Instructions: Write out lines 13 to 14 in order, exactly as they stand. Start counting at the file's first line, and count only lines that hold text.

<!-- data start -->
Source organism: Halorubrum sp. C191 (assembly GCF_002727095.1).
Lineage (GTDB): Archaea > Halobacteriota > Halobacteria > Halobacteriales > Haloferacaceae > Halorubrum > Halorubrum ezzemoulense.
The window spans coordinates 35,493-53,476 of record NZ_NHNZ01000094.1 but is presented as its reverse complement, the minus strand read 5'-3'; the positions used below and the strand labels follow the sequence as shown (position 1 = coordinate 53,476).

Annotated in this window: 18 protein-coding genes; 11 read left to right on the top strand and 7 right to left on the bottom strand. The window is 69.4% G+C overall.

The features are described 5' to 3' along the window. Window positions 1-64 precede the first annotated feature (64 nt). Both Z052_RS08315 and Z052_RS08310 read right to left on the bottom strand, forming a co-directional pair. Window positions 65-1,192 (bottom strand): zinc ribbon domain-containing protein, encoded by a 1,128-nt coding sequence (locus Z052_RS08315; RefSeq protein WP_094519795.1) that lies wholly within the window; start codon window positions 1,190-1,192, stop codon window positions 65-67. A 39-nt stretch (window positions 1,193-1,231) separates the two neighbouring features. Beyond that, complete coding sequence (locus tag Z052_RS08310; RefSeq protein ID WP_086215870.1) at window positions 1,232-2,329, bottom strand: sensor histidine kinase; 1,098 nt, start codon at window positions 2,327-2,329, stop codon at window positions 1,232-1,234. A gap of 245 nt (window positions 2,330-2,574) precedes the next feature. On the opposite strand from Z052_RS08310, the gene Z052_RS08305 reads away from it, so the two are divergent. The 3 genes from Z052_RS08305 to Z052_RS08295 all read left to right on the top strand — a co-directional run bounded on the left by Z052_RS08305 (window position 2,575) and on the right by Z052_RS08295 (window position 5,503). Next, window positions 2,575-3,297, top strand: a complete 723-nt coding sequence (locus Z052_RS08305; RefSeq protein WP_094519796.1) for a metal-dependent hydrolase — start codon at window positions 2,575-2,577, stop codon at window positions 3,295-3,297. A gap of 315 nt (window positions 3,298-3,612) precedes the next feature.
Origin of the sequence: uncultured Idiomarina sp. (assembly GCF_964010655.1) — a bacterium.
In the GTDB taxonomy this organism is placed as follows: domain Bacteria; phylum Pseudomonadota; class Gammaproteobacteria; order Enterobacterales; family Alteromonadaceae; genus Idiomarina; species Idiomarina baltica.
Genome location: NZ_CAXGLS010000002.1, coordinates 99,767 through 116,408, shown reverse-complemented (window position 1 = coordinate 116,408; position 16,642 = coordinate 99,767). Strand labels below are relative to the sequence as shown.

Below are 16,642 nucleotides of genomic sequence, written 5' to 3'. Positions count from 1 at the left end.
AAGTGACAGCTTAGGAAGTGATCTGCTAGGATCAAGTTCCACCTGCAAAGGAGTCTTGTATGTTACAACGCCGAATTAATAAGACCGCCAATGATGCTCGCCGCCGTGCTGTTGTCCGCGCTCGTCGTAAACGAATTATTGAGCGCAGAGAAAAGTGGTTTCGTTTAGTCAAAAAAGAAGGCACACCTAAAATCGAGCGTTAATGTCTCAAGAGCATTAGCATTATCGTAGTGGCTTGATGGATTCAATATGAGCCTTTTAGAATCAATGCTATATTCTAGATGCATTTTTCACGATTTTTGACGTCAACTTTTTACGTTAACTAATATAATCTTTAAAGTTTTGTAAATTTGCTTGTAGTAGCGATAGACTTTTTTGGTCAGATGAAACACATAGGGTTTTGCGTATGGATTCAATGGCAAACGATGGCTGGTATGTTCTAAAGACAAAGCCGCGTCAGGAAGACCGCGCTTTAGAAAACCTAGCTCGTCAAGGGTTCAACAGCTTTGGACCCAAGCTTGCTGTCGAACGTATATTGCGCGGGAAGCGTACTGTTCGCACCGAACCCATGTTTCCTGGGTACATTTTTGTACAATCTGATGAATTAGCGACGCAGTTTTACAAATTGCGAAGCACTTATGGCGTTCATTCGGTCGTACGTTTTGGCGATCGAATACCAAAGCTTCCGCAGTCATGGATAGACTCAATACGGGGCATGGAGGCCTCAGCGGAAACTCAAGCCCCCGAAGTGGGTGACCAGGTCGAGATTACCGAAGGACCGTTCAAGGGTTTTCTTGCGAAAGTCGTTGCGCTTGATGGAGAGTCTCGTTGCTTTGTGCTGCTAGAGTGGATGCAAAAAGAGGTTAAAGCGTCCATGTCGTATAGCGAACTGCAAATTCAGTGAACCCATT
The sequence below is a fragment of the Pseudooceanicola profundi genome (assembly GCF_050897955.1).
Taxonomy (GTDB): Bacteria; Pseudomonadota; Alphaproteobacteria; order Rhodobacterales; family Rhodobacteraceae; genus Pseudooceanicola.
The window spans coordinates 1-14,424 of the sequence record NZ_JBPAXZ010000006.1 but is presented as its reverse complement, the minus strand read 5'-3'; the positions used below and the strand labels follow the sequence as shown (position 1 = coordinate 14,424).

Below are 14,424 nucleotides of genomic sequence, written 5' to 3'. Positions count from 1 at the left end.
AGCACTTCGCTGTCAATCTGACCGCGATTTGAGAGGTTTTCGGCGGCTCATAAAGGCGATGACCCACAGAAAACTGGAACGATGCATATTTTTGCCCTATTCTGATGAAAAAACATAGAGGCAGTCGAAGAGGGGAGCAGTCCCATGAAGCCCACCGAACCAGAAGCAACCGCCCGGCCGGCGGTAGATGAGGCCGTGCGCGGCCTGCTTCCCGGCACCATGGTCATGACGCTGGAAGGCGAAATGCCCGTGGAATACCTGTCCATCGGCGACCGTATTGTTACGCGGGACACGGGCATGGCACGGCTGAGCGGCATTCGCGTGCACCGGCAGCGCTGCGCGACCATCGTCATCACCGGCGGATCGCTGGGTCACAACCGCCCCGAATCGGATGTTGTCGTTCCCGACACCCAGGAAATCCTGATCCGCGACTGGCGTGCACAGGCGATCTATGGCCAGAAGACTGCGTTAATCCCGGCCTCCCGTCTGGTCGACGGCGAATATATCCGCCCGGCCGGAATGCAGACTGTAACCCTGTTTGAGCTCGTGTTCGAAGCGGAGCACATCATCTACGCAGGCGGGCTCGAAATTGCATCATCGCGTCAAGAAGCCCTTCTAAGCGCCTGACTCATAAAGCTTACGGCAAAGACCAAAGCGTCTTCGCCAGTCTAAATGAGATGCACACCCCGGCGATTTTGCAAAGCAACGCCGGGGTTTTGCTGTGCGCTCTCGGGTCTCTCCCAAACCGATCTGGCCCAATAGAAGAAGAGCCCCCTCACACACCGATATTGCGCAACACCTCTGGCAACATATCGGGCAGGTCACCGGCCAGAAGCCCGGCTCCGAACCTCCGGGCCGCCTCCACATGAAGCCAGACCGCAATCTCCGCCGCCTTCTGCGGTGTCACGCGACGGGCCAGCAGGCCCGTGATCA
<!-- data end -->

The window spans coordinates 1-14,424 of the sequence record NZ_JBPAXZ010000006.1 but is presented as its reverse complement, the minus strand read 5'-3'; the positions used below and the strand labels follow the sequence as shown (position 1 = coordinate 14,424).

Below are 14,424 nucleotides of genomic sequence, written 5' to 3'. Positions count from 1 at the left end.